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Defeating the Digital Divide


Last Updated: 08/13/2013 3:34 pm

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Both Fenichel-Hewitt and Marewski agree that one of the strongest parts of the organization is its mentoring element. “A beautiful thing about Children’s Media Project is the mentoring component, in that [kids] stick with the program,” Fenichel-Hewitt says. “Students sometimes come full circle, becoming mentors to the next generation of media artists.” Two current media educators, Ryan Sullivan and Russ Pellerito, both began as youth with DROP TV.

“It’s nice to see the influence that it has on people’s lives,” Fenichel-Hewitt says. “Often students who aren’t excelling in standard tests or reading and writing, you get them in this environment and they’re amazing editors and producers. It’s a nice exploration of strengths in youth that may not realize that they have this amazing skill.”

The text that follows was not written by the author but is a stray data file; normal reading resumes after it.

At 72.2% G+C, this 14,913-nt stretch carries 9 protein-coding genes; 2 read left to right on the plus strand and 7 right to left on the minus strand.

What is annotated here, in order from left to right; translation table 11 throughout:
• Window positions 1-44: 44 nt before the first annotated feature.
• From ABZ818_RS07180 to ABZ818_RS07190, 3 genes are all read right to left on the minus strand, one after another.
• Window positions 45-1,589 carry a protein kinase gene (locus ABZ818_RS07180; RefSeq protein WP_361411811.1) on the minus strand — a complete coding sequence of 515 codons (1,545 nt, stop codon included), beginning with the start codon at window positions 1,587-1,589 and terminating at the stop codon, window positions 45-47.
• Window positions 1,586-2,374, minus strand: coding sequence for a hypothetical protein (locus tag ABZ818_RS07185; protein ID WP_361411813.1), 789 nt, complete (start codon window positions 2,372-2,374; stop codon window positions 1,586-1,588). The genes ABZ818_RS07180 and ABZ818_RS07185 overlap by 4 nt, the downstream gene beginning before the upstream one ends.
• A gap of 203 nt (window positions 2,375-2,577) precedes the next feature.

Fenichel-Hewitt is slated to take over the position of executive director in December, and Marewski will be moving into a position as executive production director, seeking to increase CMP’s professional production division. As media is constantly evolving, Fenichel-Hewitt says they’re always brainstorming new programs and batting around ideas. “We’re starting to dial in to a whole bunch of new arenas,” she says. “We’re starting to think about creating [video] games for youth, and it’s kind of like wherever the digital wave goes, we’re on it.”
On Thursday, December 6, Children’s Media Project will host a “CMP 2.0: Come Witness the Upgrade” celebration at the Lady Washington Firehouse with live music, a video retrospective from 2007, and tunes spun by DJ Broken Robot. For more information: (845) 485-4480;

  • Matt Petricone
  • Matt Petricone

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